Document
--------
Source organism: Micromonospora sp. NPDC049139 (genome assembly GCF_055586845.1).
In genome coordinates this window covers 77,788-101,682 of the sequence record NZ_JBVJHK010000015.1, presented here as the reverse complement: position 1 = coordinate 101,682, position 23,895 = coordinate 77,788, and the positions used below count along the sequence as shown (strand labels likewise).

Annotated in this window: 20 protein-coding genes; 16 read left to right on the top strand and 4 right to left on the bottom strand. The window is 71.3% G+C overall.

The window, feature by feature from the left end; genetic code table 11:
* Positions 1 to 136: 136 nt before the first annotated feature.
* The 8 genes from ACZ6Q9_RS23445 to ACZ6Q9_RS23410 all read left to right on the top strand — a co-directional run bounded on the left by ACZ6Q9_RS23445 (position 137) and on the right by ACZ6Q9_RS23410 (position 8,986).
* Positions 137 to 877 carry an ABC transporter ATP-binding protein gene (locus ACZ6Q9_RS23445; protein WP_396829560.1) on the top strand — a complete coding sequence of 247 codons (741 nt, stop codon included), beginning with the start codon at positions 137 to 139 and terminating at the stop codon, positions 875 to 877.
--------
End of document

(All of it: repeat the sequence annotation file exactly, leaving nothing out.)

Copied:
Source organism: Micromonospora sp. NPDC049139 (genome assembly GCF_055586845.1).
In genome coordinates this window covers 77,788-101,682 of the sequence record NZ_JBVJHK010000015.1, presented here as the reverse complement: position 1 = coordinate 101,682, position 23,895 = coordinate 77,788, and the positions used below count along the sequence as shown (strand labels likewise).

Annotated in this window: 20 protein-coding genes; 16 read left to right on the top strand and 4 right to left on the bottom strand. The window is 71.3% G+C overall.

The window, feature by feature from the left end; genetic code table 11:
* Positions 1 to 136: 136 nt before the first annotated feature.
* The 8 genes from ACZ6Q9_RS23445 to ACZ6Q9_RS23410 all read left to right on the top strand — a co-directional run bounded on the left by ACZ6Q9_RS23445 (position 137) and on the right by ACZ6Q9_RS23410 (position 8,986).
* Positions 137 to 877 carry an ABC transporter ATP-binding protein gene (locus ACZ6Q9_RS23445; protein WP_396829560.1) on the top strand — a complete coding sequence of 247 codons (741 nt, stop codon included), beginning with the start codon at positions 137 to 139 and terminating at the stop codon, positions 875 to 877.